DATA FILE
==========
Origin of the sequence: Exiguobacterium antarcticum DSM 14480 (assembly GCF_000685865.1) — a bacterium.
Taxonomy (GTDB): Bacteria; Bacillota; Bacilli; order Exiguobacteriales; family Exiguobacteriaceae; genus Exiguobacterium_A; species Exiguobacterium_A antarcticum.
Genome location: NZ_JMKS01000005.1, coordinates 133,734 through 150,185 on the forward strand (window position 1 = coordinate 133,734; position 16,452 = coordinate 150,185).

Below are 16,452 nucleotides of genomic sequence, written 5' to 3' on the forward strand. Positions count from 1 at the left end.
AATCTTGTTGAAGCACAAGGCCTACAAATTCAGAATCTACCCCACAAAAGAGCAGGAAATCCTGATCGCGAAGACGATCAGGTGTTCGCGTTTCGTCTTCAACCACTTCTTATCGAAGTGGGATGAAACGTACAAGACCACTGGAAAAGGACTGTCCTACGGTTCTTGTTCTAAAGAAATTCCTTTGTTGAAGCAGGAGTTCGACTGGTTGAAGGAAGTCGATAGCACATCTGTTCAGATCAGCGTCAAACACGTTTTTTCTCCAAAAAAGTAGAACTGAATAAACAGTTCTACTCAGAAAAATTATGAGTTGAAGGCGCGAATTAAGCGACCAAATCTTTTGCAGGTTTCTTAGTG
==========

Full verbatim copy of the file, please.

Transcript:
Origin of the sequence: Exiguobacterium antarcticum DSM 14480 (assembly GCF_000685865.1) — a bacterium.
Taxonomy (GTDB): Bacteria; Bacillota; Bacilli; order Exiguobacteriales; family Exiguobacteriaceae; genus Exiguobacterium_A; species Exiguobacterium_A antarcticum.
Genome location: NZ_JMKS01000005.1, coordinates 133,734 through 150,185 on the forward strand (window position 1 = coordinate 133,734; position 16,452 = coordinate 150,185).

Below are 16,452 nucleotides of genomic sequence, written 5' to 3' on the forward strand. Positions count from 1 at the left end.
AATCTTGTTGAAGCACAAGGCCTACAAATTCAGAATCTACCCCACAAAAGAGCAGGAAATCCTGATCGCGAAGACGATCAGGTGTTCGCGTTTCGTCTTCAACCACTTCTTATCGAAGTGGGATGAAACGTACAAGACCACTGGAAAAGGACTGTCCTACGGTTCTTGTTCTAAAGAAATTCCTTTGTTGAAGCAGGAGTTCGACTGGTTGAAGGAAGTCGATAGCACATCTGTTCAGATCAGCGTCAAACACGTTTTTTCTCCAAAAAAGTAGAACTGAATAAACAGTTCTACTCAGAAAAATTATGAGTTGAAGGCGCGAATTAAGCGACCAAATCTTTTGCAGGTTTCTTAGTG